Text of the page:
To recover penalties for bad faith, the bad faith acts must have occurred subsequent to the insured's claim but prior to claimant's filing suit to recover. See Brannon Enterprises v. Deaton, 159 Ga. App. 685 (285 SE2d 58) (1981)
. Here, the alleged bad faith act occurred after claimants filed their lawsuit, and we find no evidence of bad faith prior to the filing. Moreover, evidence of an attempt to secure an admission does not remove the defense of refusing payment during the pendency of what will be a controlling appellate decision.
Additionally, far from evidencing bad faith, insurer's attempt to secure an admission reflects good faith in not delaying its investigation as to its liability. Insurer thought it had two defenses: first, that its application form complied with statutory requirements, and second, that even if the form was not in compliance, insured had expressly, albeit orally, rejected the optional benefits offered. In its efforts to obtain an admission, it was merely preparing for what it reasonably thought was this second defense. It was only after the Supreme Court issued the Tolison decision that it became clear this defense was also not valid.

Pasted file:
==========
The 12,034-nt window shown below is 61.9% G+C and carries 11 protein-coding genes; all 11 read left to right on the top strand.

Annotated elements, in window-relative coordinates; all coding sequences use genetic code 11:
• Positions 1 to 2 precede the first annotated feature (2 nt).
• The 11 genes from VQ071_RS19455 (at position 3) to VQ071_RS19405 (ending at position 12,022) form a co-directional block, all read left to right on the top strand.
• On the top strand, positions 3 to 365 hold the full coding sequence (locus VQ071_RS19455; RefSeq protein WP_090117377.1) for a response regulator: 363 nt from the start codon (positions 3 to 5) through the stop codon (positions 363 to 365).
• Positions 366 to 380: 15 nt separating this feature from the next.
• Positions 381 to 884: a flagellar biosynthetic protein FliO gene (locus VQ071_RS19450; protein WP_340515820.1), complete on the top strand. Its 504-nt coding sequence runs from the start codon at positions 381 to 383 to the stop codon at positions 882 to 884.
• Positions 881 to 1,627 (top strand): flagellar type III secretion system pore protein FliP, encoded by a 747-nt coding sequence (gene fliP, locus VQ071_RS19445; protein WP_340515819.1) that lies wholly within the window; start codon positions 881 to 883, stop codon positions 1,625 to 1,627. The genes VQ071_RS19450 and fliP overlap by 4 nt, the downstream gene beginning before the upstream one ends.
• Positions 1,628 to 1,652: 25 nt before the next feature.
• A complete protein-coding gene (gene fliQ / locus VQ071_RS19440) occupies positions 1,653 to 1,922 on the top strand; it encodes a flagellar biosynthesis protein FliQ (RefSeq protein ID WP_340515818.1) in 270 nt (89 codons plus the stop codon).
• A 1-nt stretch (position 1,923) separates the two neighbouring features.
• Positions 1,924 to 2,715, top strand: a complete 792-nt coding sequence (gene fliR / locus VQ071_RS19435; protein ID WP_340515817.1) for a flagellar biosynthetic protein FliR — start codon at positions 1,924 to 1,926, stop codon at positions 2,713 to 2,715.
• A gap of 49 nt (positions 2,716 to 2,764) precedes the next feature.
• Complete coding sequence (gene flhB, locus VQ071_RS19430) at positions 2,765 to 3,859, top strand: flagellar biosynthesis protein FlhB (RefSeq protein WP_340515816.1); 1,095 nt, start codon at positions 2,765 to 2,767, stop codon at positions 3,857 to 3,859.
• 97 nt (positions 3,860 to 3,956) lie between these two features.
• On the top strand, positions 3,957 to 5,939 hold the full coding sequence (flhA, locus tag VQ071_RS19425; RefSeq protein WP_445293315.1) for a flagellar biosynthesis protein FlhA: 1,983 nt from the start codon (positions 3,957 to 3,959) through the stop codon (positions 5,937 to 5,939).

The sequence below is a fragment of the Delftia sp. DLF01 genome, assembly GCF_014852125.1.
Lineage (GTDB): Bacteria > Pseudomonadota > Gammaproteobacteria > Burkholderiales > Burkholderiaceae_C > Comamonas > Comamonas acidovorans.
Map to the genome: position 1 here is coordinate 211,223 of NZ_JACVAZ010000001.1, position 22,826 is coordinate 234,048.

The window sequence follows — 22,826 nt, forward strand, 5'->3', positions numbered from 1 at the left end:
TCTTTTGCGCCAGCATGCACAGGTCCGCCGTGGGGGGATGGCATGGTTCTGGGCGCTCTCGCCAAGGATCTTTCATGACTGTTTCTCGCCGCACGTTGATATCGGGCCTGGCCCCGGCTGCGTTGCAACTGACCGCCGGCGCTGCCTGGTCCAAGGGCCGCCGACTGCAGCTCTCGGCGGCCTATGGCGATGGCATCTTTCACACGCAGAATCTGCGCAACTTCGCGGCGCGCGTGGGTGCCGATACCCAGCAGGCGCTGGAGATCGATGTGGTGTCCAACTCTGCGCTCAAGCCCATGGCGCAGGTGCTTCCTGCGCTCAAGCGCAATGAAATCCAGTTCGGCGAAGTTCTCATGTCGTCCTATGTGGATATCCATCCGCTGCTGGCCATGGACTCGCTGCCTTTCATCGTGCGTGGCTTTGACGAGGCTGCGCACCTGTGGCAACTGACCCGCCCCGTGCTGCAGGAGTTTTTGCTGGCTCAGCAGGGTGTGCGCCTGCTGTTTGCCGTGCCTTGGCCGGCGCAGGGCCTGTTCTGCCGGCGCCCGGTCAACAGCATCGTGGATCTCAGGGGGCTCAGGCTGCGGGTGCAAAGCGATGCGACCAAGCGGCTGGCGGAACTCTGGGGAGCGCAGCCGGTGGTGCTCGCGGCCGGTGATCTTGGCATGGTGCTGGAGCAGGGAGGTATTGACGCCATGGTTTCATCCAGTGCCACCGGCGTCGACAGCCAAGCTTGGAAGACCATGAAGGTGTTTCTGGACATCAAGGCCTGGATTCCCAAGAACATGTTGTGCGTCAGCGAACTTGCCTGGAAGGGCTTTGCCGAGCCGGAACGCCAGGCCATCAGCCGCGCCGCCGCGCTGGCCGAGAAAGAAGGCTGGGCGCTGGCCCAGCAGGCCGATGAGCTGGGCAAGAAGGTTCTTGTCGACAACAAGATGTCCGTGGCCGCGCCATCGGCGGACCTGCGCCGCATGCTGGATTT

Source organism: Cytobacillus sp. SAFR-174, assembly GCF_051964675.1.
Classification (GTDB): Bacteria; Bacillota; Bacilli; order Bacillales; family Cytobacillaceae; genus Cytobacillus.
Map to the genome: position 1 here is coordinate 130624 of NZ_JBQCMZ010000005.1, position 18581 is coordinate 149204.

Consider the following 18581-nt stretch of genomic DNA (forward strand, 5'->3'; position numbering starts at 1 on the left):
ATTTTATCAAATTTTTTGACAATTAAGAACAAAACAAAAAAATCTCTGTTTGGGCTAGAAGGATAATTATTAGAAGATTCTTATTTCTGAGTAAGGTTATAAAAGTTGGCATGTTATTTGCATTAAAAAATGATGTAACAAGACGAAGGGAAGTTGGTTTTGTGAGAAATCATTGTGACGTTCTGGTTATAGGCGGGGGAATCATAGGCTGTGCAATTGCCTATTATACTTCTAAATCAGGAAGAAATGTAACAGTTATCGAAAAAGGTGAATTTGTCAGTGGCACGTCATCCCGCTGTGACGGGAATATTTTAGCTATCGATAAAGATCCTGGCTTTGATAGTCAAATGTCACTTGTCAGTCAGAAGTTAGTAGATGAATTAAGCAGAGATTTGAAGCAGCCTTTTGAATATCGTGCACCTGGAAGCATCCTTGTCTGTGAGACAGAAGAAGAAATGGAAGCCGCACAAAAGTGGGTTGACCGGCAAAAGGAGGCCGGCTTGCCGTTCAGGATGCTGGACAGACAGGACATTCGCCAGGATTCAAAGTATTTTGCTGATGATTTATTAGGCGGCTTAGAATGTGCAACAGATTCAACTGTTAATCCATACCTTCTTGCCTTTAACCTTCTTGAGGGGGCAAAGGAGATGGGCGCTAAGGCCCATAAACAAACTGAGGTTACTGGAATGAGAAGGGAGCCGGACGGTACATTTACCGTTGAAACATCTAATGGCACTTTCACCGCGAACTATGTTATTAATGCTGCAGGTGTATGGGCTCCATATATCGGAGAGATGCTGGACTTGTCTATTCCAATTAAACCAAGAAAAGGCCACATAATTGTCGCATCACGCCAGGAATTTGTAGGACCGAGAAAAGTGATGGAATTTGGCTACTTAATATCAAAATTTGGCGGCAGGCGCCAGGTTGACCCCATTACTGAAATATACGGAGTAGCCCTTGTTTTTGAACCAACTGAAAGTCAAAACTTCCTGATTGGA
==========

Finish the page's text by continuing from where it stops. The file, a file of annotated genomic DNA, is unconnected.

Because insurer tendered the optional no-fault benefits owed within the statutory 30 and 60 day periods of OCGA 33-34-6
(b) and (c) from June 29, 1984, when the motion for rehearing in Tolison was denied, bad faith penalties were not authorized. Cotton States Mut. Ins. Co., supra. The trial court did not err in granting insurer's motion for summary judgment.
Dennis D. Watson, for appellee.